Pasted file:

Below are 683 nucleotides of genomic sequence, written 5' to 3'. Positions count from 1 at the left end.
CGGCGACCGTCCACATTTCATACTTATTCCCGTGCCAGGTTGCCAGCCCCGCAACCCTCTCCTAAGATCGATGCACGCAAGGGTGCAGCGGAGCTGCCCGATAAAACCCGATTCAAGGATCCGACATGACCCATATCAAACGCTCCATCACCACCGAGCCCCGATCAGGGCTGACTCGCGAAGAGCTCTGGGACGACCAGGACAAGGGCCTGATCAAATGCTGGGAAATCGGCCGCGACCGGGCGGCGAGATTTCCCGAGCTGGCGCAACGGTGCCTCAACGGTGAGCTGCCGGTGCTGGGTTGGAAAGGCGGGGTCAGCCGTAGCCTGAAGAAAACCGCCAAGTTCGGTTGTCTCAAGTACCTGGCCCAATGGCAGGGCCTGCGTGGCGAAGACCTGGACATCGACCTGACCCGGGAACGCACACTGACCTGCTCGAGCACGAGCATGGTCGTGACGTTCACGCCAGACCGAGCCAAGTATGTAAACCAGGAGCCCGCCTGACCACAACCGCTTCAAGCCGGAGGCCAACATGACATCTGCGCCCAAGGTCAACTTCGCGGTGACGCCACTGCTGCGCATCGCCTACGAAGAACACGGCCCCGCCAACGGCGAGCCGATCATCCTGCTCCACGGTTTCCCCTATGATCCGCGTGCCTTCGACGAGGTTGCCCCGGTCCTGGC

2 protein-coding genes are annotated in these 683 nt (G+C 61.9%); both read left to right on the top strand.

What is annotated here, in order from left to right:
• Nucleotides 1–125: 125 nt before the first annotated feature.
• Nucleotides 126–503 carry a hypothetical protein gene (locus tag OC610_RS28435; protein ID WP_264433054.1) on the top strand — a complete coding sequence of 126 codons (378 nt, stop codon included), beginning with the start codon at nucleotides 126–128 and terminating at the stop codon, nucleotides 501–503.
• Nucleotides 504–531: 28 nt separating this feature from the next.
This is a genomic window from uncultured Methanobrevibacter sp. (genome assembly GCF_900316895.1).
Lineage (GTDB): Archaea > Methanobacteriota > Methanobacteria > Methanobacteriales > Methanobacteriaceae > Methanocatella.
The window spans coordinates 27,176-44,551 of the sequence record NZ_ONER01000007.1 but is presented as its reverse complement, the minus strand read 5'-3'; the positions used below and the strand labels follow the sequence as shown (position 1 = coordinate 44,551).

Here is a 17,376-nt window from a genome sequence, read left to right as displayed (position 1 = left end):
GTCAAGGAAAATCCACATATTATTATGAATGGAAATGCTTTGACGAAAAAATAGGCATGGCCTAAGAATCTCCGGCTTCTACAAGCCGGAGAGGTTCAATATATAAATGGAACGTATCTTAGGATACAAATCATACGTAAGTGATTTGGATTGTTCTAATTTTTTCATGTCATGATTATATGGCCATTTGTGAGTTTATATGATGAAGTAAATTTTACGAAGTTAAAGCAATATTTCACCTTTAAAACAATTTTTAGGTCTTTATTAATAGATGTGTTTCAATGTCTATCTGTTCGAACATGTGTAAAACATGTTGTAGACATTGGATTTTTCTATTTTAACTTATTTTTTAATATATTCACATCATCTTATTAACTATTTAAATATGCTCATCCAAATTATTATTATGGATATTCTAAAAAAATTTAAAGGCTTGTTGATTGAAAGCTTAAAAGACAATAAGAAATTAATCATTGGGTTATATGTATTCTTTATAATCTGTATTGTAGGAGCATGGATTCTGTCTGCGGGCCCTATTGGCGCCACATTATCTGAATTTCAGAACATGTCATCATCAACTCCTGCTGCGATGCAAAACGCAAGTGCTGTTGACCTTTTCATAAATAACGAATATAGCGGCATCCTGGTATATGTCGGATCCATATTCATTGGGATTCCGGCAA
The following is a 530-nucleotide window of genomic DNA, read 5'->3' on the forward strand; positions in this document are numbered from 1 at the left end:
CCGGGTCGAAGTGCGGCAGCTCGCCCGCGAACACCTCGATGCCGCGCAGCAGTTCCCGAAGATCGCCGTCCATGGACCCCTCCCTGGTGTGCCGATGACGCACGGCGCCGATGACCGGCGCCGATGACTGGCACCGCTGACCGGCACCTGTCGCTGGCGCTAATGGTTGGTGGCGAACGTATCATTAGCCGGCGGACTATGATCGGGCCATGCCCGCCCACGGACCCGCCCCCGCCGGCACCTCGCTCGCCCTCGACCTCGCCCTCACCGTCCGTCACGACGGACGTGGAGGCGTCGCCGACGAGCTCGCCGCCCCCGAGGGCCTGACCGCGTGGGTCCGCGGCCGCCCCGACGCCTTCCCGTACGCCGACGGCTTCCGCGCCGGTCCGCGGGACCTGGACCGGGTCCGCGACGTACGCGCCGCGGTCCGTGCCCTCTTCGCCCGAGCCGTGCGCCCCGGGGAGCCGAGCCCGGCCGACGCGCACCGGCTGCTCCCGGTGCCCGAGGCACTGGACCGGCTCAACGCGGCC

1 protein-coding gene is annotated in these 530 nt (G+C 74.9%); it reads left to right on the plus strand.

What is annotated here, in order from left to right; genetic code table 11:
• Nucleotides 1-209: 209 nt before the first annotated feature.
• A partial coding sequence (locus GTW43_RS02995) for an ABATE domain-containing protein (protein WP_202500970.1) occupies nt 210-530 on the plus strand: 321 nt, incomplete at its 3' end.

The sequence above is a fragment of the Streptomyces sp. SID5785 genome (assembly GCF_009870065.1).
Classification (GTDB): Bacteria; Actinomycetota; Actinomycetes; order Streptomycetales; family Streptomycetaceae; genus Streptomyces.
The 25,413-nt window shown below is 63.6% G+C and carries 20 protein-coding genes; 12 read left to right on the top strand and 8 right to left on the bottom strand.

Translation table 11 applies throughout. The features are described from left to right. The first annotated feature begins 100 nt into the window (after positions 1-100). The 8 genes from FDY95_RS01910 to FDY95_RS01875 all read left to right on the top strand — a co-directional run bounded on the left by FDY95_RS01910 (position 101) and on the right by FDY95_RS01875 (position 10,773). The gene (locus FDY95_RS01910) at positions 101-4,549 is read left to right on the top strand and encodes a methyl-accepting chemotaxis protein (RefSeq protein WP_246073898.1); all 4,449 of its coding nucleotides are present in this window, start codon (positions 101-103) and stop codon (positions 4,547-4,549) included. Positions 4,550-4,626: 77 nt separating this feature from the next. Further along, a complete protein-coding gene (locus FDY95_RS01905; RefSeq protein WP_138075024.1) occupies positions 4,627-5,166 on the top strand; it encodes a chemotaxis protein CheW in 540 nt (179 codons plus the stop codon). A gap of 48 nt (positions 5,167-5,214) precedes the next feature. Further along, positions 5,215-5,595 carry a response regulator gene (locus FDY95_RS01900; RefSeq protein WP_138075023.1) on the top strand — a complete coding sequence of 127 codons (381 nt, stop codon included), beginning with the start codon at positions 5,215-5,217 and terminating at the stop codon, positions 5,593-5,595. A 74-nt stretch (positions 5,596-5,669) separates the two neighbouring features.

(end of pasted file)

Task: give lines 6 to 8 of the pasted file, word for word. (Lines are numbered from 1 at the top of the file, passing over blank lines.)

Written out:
• Nucleotides 126–503 carry a hypothetical protein gene (locus tag OC610_RS28435; protein ID WP_264433054.1) on the top strand — a complete coding sequence of 126 codons (378 nt, stop codon included), beginning with the start codon at nucleotides 126–128 and terminating at the stop codon, nucleotides 501–503.
• Nucleotides 504–531: 28 nt separating this feature from the next.
This is a genomic window from uncultured Methanobrevibacter sp. (genome assembly GCF_900316895.1).